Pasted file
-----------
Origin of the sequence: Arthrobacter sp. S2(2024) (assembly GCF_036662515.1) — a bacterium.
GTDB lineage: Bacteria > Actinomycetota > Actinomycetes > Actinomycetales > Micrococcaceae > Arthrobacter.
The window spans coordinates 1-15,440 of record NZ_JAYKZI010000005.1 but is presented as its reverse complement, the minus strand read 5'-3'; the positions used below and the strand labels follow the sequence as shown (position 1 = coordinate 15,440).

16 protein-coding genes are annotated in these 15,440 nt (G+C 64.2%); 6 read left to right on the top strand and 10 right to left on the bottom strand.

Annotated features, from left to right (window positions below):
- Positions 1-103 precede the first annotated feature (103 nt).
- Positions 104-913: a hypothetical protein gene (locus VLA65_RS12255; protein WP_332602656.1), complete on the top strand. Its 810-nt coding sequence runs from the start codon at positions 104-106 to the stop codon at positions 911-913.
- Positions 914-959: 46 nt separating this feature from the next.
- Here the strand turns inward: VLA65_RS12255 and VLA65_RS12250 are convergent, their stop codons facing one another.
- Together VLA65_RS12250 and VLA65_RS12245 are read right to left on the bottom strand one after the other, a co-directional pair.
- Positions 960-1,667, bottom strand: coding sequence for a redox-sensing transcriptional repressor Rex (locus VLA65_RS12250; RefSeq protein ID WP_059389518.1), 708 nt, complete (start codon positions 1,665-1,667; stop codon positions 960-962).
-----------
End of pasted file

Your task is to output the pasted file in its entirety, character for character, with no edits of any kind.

Origin of the sequence: Arthrobacter sp. S2(2024) (assembly GCF_036662515.1) — a bacterium.
GTDB lineage: Bacteria > Actinomycetota > Actinomycetes > Actinomycetales > Micrococcaceae > Arthrobacter.
The window spans coordinates 1-15,440 of record NZ_JAYKZI010000005.1 but is presented as its reverse complement, the minus strand read 5'-3'; the positions used below and the strand labels follow the sequence as shown (position 1 = coordinate 15,440).

16 protein-coding genes are annotated in these 15,440 nt (G+C 64.2%); 6 read left to right on the top strand and 10 right to left on the bottom strand.

Annotated features, from left to right (window positions below):
- Positions 1-103 precede the first annotated feature (103 nt).
- Positions 104-913: a hypothetical protein gene (locus VLA65_RS12255; protein WP_332602656.1), complete on the top strand. Its 810-nt coding sequence runs from the start codon at positions 104-106 to the stop codon at positions 911-913.
- Positions 914-959: 46 nt separating this feature from the next.
- Here the strand turns inward: VLA65_RS12255 and VLA65_RS12250 are convergent, their stop codons facing one another.
- Together VLA65_RS12250 and VLA65_RS12245 are read right to left on the bottom strand one after the other, a co-directional pair.
- Positions 960-1,667, bottom strand: coding sequence for a redox-sensing transcriptional repressor Rex (locus VLA65_RS12250; RefSeq protein ID WP_059389518.1), 708 nt, complete (start codon positions 1,665-1,667; stop codon positions 960-962).